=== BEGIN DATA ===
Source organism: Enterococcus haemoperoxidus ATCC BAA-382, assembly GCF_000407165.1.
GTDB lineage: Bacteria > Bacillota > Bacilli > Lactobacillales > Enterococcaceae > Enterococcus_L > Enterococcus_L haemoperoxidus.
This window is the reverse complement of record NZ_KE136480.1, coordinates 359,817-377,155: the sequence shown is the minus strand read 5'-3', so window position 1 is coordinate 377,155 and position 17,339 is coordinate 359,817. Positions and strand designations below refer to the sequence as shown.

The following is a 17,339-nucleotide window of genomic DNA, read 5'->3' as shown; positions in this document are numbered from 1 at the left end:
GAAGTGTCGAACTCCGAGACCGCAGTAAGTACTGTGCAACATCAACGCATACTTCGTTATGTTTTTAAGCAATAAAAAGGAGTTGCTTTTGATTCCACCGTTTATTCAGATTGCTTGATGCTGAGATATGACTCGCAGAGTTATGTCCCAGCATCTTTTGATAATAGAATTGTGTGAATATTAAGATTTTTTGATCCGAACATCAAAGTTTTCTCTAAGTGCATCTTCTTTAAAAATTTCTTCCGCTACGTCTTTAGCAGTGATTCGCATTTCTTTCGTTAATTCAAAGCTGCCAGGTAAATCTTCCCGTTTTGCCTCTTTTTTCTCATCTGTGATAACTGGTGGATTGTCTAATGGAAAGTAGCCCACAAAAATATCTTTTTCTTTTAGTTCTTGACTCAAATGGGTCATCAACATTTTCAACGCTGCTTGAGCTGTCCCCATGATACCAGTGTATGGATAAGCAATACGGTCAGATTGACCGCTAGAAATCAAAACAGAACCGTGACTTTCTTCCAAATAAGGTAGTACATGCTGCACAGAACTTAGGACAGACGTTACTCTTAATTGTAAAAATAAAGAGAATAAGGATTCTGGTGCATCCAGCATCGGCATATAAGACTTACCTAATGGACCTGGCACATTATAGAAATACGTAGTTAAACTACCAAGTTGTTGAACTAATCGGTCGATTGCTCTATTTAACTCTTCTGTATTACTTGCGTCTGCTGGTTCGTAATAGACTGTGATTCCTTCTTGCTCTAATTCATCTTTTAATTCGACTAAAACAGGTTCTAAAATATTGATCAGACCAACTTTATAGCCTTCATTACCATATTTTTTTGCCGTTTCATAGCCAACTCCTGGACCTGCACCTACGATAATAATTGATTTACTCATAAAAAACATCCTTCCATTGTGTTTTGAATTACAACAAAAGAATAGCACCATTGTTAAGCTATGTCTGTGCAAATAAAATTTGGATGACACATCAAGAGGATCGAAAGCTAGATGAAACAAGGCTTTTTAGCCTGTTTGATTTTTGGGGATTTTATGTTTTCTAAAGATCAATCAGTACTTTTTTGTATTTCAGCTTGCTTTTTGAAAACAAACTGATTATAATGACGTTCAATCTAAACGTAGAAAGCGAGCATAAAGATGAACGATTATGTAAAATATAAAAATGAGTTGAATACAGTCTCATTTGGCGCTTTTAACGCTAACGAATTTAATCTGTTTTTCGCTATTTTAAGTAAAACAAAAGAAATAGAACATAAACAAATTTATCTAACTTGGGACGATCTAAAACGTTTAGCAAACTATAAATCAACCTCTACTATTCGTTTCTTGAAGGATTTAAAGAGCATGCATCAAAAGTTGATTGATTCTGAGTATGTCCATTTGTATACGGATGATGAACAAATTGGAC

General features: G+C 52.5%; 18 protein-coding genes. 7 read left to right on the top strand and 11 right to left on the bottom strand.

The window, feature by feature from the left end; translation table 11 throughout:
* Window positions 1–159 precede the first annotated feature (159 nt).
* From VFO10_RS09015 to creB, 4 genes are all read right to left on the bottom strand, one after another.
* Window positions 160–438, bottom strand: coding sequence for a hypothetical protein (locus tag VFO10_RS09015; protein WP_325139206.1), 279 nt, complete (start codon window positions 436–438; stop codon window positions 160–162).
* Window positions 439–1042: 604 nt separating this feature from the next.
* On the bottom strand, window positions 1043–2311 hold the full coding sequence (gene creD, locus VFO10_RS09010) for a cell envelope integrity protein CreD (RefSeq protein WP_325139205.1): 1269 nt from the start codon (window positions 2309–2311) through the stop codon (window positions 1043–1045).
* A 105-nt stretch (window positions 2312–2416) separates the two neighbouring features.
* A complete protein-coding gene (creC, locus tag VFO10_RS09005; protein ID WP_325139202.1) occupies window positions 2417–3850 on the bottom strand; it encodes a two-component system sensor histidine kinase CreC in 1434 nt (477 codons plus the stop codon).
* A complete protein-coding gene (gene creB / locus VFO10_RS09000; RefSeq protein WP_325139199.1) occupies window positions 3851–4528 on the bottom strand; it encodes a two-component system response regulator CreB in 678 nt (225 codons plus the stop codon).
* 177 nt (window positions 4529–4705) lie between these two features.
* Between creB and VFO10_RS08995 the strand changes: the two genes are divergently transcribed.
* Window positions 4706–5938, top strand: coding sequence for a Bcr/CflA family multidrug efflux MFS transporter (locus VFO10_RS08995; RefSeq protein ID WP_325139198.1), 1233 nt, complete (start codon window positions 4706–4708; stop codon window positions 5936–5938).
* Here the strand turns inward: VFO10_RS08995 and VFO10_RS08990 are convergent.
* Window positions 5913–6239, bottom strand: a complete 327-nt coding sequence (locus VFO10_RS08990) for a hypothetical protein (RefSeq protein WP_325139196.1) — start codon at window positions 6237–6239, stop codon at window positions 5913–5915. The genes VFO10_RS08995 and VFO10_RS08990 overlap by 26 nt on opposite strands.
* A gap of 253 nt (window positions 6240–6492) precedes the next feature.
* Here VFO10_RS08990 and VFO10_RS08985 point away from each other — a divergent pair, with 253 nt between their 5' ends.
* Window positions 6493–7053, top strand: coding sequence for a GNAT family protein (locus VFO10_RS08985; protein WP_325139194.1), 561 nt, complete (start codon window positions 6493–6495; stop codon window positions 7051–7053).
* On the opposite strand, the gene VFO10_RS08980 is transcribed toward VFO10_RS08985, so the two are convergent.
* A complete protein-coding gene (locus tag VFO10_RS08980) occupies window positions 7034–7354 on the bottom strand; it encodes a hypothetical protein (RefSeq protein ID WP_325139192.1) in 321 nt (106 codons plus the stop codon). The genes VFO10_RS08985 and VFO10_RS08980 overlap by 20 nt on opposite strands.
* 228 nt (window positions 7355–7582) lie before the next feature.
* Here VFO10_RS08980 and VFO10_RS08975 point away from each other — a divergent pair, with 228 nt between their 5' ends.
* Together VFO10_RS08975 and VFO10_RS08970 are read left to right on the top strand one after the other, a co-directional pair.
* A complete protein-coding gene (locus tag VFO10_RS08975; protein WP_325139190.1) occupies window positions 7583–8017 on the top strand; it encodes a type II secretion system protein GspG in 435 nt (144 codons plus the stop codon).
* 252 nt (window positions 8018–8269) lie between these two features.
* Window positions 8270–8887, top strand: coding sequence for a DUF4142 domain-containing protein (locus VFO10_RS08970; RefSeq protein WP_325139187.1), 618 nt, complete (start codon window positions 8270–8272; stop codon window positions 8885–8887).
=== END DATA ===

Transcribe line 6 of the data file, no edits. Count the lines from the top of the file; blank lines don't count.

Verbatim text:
General features: G+C 52.5%; 18 protein-coding genes. 7 read left to right on the top strand and 11 right to left on the bottom strand.